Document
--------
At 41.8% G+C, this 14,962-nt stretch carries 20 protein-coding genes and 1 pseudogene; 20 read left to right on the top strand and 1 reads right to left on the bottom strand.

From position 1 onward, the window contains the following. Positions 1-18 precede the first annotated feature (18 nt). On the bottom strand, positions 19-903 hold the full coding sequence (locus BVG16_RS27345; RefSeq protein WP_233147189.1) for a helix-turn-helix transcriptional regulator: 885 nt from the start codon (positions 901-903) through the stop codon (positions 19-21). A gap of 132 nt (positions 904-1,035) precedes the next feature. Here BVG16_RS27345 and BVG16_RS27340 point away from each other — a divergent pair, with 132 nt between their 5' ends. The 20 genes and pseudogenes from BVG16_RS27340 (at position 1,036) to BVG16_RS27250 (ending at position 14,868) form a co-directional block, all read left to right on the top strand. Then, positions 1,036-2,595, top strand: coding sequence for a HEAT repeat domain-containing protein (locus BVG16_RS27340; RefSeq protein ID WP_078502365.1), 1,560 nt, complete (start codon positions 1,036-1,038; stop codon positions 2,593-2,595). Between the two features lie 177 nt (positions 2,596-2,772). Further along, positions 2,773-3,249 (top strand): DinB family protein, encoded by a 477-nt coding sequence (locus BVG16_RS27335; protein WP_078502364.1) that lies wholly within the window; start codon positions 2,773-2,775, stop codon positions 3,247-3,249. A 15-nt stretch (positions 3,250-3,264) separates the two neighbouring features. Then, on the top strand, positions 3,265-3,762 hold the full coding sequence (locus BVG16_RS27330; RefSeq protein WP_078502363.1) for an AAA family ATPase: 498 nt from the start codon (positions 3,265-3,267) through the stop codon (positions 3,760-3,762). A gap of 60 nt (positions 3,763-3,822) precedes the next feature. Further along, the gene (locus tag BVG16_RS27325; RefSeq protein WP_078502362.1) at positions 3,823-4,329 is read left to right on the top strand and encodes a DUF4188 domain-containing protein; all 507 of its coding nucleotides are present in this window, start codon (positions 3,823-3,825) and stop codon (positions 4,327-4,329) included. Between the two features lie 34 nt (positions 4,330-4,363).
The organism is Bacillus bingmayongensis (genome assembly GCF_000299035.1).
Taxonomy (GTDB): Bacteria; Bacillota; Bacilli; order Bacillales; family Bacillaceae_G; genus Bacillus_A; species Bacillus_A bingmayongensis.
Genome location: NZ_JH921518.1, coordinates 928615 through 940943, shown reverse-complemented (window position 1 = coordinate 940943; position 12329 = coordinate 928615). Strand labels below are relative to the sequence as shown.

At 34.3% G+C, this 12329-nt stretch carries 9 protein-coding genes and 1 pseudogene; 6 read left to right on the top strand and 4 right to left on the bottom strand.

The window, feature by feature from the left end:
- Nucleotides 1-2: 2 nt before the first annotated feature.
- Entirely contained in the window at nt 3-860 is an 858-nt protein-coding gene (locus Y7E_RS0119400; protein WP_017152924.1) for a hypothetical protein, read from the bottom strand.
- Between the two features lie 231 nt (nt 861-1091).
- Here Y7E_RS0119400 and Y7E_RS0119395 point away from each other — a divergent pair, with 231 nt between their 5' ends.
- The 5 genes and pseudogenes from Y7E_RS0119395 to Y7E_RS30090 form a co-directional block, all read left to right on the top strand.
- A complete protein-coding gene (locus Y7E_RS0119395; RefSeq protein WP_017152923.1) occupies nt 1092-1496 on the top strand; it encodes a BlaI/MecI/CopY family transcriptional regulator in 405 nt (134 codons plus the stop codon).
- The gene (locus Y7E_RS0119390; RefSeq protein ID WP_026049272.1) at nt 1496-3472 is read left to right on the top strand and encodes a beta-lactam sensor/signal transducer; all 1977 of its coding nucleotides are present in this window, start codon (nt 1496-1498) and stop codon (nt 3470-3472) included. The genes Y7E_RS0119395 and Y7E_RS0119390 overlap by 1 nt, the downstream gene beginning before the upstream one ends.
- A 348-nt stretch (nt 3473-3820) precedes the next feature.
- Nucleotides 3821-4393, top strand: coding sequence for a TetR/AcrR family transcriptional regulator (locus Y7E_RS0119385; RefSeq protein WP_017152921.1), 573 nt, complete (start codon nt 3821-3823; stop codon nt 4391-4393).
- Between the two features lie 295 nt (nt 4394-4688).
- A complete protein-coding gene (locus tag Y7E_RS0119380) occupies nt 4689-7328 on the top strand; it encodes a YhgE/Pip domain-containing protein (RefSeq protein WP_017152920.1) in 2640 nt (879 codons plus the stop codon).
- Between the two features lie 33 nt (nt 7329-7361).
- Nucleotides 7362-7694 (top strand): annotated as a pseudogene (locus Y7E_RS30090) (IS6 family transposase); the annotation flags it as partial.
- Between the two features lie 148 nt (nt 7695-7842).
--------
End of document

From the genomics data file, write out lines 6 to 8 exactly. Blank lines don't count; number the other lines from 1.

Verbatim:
At 34.3% G+C, this 12329-nt stretch carries 9 protein-coding genes and 1 pseudogene; 6 read left to right on the top strand and 4 right to left on the bottom strand.

The window, feature by feature from the left end:
- Nucleotides 1-2: 2 nt before the first annotated feature.